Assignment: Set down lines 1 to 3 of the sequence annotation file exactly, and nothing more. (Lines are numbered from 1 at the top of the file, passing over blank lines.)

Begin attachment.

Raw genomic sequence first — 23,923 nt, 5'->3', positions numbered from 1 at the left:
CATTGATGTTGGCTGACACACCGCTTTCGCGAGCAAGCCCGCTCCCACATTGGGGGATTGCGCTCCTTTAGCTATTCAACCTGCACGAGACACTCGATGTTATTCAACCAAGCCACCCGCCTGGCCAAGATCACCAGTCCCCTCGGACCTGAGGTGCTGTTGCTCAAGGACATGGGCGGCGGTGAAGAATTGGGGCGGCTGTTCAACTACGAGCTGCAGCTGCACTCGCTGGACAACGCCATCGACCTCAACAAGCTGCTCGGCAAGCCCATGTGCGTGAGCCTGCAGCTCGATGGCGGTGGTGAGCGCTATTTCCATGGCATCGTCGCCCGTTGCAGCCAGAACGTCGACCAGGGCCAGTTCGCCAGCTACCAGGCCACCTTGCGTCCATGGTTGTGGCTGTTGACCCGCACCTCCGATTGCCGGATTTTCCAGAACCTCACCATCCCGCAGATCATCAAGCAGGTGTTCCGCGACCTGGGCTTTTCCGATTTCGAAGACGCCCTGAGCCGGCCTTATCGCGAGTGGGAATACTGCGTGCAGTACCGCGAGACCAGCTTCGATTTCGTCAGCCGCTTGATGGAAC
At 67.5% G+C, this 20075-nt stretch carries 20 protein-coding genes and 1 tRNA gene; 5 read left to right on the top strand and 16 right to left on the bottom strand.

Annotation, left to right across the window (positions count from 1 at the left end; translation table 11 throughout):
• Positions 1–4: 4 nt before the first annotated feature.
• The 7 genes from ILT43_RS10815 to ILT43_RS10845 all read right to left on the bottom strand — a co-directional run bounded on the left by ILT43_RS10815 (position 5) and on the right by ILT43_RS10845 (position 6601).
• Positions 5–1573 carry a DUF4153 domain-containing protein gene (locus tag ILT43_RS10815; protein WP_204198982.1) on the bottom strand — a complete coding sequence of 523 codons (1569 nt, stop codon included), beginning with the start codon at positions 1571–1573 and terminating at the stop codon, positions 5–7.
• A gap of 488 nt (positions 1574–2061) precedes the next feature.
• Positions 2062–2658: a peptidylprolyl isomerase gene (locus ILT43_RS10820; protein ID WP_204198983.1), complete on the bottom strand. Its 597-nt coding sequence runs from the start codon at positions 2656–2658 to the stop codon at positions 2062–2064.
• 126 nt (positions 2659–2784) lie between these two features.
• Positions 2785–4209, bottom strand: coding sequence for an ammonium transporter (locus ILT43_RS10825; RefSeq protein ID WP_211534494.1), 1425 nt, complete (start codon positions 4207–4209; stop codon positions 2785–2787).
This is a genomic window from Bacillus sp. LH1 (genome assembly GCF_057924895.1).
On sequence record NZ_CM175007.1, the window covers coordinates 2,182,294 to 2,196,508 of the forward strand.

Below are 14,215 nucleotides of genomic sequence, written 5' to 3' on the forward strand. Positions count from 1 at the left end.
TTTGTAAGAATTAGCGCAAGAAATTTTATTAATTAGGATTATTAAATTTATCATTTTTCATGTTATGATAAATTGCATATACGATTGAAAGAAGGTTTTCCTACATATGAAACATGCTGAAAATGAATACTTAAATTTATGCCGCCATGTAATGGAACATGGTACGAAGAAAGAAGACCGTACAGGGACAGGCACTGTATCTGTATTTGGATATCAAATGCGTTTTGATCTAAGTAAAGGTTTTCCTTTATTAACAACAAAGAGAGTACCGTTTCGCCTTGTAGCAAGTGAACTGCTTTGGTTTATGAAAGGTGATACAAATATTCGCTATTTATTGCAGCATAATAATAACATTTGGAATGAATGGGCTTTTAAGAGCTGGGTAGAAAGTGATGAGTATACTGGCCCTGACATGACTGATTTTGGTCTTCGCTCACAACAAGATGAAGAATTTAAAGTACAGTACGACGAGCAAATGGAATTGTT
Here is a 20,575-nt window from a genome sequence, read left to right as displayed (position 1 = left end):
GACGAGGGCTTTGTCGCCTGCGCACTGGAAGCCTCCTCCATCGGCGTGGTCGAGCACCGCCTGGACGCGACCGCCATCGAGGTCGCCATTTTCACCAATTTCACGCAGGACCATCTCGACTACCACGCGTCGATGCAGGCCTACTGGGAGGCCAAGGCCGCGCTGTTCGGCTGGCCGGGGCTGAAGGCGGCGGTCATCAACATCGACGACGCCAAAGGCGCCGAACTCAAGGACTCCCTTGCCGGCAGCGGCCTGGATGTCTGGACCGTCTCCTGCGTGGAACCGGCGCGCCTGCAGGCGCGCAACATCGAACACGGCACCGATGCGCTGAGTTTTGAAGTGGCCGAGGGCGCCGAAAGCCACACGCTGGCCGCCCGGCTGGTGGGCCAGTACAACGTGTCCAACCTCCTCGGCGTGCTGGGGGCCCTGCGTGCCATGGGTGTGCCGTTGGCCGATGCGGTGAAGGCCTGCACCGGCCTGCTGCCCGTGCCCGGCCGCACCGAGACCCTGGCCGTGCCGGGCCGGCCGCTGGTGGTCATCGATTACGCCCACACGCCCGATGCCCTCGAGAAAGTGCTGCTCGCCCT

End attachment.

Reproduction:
Raw genomic sequence first — 23,923 nt, 5'->3', positions numbered from 1 at the left:
CATTGATGTTGGCTGACACACCGCTTTCGCGAGCAAGCCCGCTCCCACATTGGGGGATTGCGCTCCTTTAGCTATTCAACCTGCACGAGACACTCGATGTTATTCAACCAAGCCACCCGCCTGGCCAAGATCACCAGTCCCCTCGGACCTGAGGTGCTGTTGCTCAAGGACATGGGCGGCGGTGAAGAATTGGGGCGGCTGTTCAACTACGAGCTGCAGCTGCACTCGCTGGACAACGCCATCGACCTCAACAAGCTGCTCGGCAAGCCCATGTGCGTGAGCCTGCAGCTCGATGGCGGTGGTGAGCGCTATTTCCATGGCATCGTCGCCCGTTGCAGCCAGAACGTCGACCAGGGCCAGTTCGCCAGCTACCAGGCCACCTTGCGTCCATGGTTGTGGCTGTTGACCCGCACCTCCGATTGCCGGATTTTCCAGAACCTCACCATCCCGCAGATCATCAAGCAGGTGTTCCGCGACCTGGGCTTTTCCGATTTCGAAGACGCCCTGAGCCGGCCTTATCGCGAGTGGGAATACTGCGTGCAGTACCGCGAGACCAGCTTCGATTTCGTCAGCCGCTTGATGGAAC
At 67.5% G+C, this 20075-nt stretch carries 20 protein-coding genes and 1 tRNA gene; 5 read left to right on the top strand and 16 right to left on the bottom strand.